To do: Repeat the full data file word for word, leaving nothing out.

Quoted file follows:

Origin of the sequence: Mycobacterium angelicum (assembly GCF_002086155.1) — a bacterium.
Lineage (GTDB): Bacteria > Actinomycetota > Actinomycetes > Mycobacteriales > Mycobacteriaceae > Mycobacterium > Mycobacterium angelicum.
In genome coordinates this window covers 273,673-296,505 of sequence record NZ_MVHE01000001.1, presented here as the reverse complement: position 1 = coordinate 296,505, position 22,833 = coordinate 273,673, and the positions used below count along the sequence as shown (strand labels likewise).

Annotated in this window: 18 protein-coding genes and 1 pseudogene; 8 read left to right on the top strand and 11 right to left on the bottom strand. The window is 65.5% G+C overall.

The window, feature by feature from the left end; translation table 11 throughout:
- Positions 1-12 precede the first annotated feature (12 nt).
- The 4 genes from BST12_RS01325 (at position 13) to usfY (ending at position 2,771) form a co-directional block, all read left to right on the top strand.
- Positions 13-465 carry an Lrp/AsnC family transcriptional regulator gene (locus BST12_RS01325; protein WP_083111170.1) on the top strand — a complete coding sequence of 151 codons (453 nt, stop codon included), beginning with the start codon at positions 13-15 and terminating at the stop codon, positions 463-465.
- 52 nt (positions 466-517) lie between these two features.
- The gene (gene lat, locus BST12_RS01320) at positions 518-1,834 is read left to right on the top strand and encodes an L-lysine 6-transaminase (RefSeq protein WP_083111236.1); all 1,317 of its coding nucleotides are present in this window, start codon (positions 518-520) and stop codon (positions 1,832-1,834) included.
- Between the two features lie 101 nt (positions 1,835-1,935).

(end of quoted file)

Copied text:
Origin of the sequence: Mycobacterium angelicum (assembly GCF_002086155.1) — a bacterium.
Lineage (GTDB): Bacteria > Actinomycetota > Actinomycetes > Mycobacteriales > Mycobacteriaceae > Mycobacterium > Mycobacterium angelicum.
In genome coordinates this window covers 273,673-296,505 of sequence record NZ_MVHE01000001.1, presented here as the reverse complement: position 1 = coordinate 296,505, position 22,833 = coordinate 273,673, and the positions used below count along the sequence as shown (strand labels likewise).

Annotated in this window: 18 protein-coding genes and 1 pseudogene; 8 read left to right on the top strand and 11 right to left on the bottom strand. The window is 65.5% G+C overall.

The window, feature by feature from the left end; translation table 11 throughout:
- Positions 1-12 precede the first annotated feature (12 nt).
- The 4 genes from BST12_RS01325 (at position 13) to usfY (ending at position 2,771) form a co-directional block, all read left to right on the top strand.
- Positions 13-465 carry an Lrp/AsnC family transcriptional regulator gene (locus BST12_RS01325; protein WP_083111170.1) on the top strand — a complete coding sequence of 151 codons (453 nt, stop codon included), beginning with the start codon at positions 13-15 and terminating at the stop codon, positions 463-465.
- 52 nt (positions 466-517) lie between these two features.
- The gene (gene lat, locus BST12_RS01320) at positions 518-1,834 is read left to right on the top strand and encodes an L-lysine 6-transaminase (RefSeq protein WP_083111236.1); all 1,317 of its coding nucleotides are present in this window, start codon (positions 518-520) and stop codon (positions 1,832-1,834) included.
- Between the two features lie 101 nt (positions 1,835-1,935).